Thursday, February 28, 2013

Kandinsky and Kenton: An Artistic Accord

© -Steven Cerra, copyright protected; all rights reserved.

“Beginning in the mid-1940’s, Kenton found an enthusiastic, ever-growing, devoted audience. His music seemingly spoke to the postwar young and veterans of World War II. The enveloping, orgasmic sound of the orchestra had a hypnotic quality. The general feeling was that Kenton was hip. And though many critics disagreed vehemently, supporters of the orchestra would have none of that. They loved with a passion this vivid, often stirring, immoderately loud music that made them feel good and seemed to promise something for the future.”
- Burt Korall, Jazz author and critic

There’s a tremendous bond between Jazz musicians.

They know how hard it is to play this music; harder still to create it.

As a result, Jazz musicians have a ready respect for others who demonstrate a facility in navigating the music’s many challenges.

The knowing look; the smile of appreciation; the nodding of the head in approval are all subtle signs accorded to a musician who can make it happen in Jazz.

Jazz doesn’t exist; it has to be brought into existence by the improvising skills of the musician, individually and in combination.

Of course, the melodies, chord structures and blues frameworks that these improvisations are based on are, for the most part, written compositions.

But this notated music only serves as a point of departure.

Jazz is almost impossible to teach, but it can be learned.

In Jazz, one of the sincerest forms of flattery is indeed imitation; copying the work of others in order to get the “feel” of how Jazz is done and to develop one’s own sensibilities for making it.

It’s like trying on our elders’ clothes until one is able to “dress” oneself with originality, assurance and style.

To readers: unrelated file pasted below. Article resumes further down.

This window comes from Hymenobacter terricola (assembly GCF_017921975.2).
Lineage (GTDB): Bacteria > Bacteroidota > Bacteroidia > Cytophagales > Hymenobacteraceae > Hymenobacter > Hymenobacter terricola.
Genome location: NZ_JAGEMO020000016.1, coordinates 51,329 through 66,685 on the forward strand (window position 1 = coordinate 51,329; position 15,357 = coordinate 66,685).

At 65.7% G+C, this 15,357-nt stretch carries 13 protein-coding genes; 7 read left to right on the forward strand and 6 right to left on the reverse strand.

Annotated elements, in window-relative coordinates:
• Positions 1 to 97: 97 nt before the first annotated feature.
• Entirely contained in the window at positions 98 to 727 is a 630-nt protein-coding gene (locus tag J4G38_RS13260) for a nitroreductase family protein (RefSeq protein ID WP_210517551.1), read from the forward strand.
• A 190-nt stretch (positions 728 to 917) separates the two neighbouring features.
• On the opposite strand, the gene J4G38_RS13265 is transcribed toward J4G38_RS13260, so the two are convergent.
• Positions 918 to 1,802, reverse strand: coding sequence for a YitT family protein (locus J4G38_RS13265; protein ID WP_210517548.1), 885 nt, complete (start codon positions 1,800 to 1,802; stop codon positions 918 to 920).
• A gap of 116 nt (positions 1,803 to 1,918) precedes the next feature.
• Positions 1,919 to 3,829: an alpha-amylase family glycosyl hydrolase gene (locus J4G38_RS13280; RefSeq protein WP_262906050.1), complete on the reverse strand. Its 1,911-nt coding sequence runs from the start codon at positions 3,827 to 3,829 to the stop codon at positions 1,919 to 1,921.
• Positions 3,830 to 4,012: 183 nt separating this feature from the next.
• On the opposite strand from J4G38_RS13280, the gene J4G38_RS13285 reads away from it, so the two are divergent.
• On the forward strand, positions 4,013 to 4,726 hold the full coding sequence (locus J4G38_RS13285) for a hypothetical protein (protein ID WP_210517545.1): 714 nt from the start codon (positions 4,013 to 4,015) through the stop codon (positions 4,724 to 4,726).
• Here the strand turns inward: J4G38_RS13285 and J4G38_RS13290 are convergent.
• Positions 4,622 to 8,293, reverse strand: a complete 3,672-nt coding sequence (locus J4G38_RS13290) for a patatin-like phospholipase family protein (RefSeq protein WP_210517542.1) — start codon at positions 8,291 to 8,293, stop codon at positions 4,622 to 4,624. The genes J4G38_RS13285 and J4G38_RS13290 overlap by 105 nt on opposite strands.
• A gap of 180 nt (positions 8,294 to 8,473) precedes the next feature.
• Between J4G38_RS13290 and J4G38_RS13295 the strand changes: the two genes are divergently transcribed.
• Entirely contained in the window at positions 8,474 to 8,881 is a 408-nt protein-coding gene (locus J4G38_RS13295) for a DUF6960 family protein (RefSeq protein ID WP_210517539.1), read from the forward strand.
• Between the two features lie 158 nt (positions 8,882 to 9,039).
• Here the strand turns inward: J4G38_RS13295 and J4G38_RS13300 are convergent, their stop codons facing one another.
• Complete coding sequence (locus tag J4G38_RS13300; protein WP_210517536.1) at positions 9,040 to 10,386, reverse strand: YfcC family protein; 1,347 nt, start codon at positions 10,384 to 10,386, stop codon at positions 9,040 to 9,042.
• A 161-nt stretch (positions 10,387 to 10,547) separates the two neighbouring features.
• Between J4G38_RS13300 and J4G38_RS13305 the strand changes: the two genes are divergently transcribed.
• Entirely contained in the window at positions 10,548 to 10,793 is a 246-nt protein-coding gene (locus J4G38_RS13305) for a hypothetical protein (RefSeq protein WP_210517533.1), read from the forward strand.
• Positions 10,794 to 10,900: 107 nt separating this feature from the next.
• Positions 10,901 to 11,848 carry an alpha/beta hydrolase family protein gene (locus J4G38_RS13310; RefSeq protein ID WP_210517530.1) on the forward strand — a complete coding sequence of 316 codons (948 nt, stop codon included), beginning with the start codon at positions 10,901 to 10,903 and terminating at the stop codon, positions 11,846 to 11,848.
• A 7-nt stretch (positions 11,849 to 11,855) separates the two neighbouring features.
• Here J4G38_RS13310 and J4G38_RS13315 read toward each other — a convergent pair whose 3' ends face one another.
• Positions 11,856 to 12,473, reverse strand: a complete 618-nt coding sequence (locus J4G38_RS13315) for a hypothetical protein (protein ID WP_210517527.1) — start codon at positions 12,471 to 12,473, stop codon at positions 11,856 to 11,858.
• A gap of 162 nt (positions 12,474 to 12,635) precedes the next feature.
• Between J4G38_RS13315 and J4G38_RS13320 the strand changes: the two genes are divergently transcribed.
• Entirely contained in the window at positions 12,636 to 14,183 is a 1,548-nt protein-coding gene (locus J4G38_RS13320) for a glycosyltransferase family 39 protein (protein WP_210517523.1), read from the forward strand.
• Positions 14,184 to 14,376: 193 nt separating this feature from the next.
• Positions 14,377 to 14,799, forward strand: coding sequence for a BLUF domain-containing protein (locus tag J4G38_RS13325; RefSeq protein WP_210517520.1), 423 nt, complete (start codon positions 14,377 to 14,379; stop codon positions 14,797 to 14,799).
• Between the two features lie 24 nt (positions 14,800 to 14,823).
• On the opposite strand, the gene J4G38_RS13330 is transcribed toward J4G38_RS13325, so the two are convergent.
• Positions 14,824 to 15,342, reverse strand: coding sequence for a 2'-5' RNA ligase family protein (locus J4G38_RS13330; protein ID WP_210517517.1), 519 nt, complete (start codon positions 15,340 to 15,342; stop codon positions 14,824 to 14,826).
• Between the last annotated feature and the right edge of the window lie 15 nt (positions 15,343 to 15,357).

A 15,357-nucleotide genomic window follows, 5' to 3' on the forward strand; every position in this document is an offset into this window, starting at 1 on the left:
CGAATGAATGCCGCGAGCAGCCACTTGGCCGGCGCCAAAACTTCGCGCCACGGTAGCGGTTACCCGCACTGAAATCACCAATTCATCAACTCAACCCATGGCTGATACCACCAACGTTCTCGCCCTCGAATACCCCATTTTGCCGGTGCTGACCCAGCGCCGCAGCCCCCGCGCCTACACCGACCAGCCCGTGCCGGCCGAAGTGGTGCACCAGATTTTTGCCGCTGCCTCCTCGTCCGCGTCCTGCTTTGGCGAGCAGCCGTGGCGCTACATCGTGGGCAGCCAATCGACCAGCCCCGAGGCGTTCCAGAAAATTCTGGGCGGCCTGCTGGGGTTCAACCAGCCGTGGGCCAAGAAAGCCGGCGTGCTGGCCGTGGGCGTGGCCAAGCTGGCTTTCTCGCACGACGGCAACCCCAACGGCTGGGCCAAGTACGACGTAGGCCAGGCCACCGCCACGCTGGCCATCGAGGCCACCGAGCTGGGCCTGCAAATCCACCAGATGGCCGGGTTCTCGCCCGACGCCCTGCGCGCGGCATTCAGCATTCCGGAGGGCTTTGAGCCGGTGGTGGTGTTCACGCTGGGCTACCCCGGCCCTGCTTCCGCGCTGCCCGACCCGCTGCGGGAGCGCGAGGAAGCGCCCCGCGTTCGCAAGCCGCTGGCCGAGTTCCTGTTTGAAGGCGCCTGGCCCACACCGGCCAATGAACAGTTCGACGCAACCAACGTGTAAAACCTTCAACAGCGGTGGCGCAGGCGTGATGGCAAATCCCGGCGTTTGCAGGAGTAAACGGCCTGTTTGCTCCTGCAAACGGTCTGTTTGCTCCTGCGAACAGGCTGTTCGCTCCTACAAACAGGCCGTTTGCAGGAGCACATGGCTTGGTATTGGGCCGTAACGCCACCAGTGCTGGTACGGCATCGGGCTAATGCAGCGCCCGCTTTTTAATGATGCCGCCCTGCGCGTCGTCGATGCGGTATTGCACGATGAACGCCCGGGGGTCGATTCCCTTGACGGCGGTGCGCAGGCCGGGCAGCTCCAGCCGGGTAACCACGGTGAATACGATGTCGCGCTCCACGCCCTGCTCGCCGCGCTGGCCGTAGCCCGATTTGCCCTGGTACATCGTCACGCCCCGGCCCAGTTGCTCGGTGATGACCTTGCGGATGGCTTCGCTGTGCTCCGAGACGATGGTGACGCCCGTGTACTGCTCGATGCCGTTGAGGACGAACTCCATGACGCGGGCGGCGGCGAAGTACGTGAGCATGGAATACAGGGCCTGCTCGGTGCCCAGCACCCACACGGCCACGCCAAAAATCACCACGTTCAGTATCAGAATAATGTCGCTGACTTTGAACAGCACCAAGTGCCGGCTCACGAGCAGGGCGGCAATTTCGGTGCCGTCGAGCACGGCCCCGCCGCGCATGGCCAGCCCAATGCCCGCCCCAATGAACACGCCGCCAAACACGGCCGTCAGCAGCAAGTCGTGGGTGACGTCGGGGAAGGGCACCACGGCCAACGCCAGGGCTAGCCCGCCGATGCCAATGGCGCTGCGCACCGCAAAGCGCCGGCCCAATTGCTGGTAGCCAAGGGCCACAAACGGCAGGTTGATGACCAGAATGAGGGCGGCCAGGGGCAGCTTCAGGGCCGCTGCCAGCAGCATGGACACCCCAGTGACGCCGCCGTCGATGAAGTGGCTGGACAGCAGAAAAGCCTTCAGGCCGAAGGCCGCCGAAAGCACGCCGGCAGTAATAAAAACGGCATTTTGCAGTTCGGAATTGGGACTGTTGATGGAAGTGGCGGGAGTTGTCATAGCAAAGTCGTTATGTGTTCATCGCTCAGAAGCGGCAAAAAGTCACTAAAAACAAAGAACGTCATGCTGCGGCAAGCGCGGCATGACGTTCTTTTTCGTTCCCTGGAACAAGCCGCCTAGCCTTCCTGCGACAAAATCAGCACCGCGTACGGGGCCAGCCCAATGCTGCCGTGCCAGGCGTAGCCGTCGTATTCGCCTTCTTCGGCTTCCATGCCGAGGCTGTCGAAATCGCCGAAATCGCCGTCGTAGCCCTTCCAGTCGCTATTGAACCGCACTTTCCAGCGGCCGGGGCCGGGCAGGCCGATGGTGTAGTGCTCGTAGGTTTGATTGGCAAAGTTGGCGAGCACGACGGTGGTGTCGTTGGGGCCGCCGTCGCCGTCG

When it all comes together and one finds one’s own voice in Jazz, there’s a tremendous sense of satisfaction and power in what the author Arthur Koestler once described as “The Act of Creation.”

Although I am not at all practiced in other, creative arts, I am told by many who are that artists share a similar affinity with the work of each other be they painters or poets or photographers; essayists or writers or biographers; playwrights or actors or movie directors.

Sometimes these artistic accords cross lines and combine well with one another.

Imagine viewing motion pictures with film scores by Elmer Bernstein, Jerry Goldsmith or Ennio Morricone, or listening to Leonard Bernstein or Sting read the narrative to Tchaikovsky’s Peter and The Wolf  while the symphony orchestra plays out the sounds of each of the characters or any of the multitude of multi-media experiences that we create for ourselves like viewing photographs or reading a novel while listening to music.

The arts blend and form a concurrence with one another because each in their own way takes us through perception into the world of imagination, emotion and atmospheric mood. 

Artistic expression also satisfies our need to shape our own world; our individualism, as it were.

Part of growing up is rejecting the world of our parents [without, of course, rejecting them] and seeking out our own interests and world view. Artists help us to do this by replacing the powerful ambiguity of imitation with the thrilling assurance of finding our own preferences.

Artists often pave the way for the new. In Jazz, the Original Dixieland Jazz Band, King Oliver’s Creole Jazz Band, and Louis Armstrong’s Hot Fives were followed by the big bands of The Swing Era and they, in turn, were followed by Bebop and various forms of progressive or modern Jazz.

In painting, Greek and Roman art was followed by that of Medieval Times, and then the Renaissance, Mannerism, The Baroque and the various schools of Modern Art including, Neoclassicism, Romanticism, Realism, Impressionism, Post-Impression and the many schools of Twentieth Century painting and sculpture.

Two examples of artists that strike me as constantly searching and probing for new directions while having an artistic unity based in iconoclasm are the painter Wassily Kandinsky [1866-1944] and the composer-arranger-bandleader Stan Kenton [1911-1979].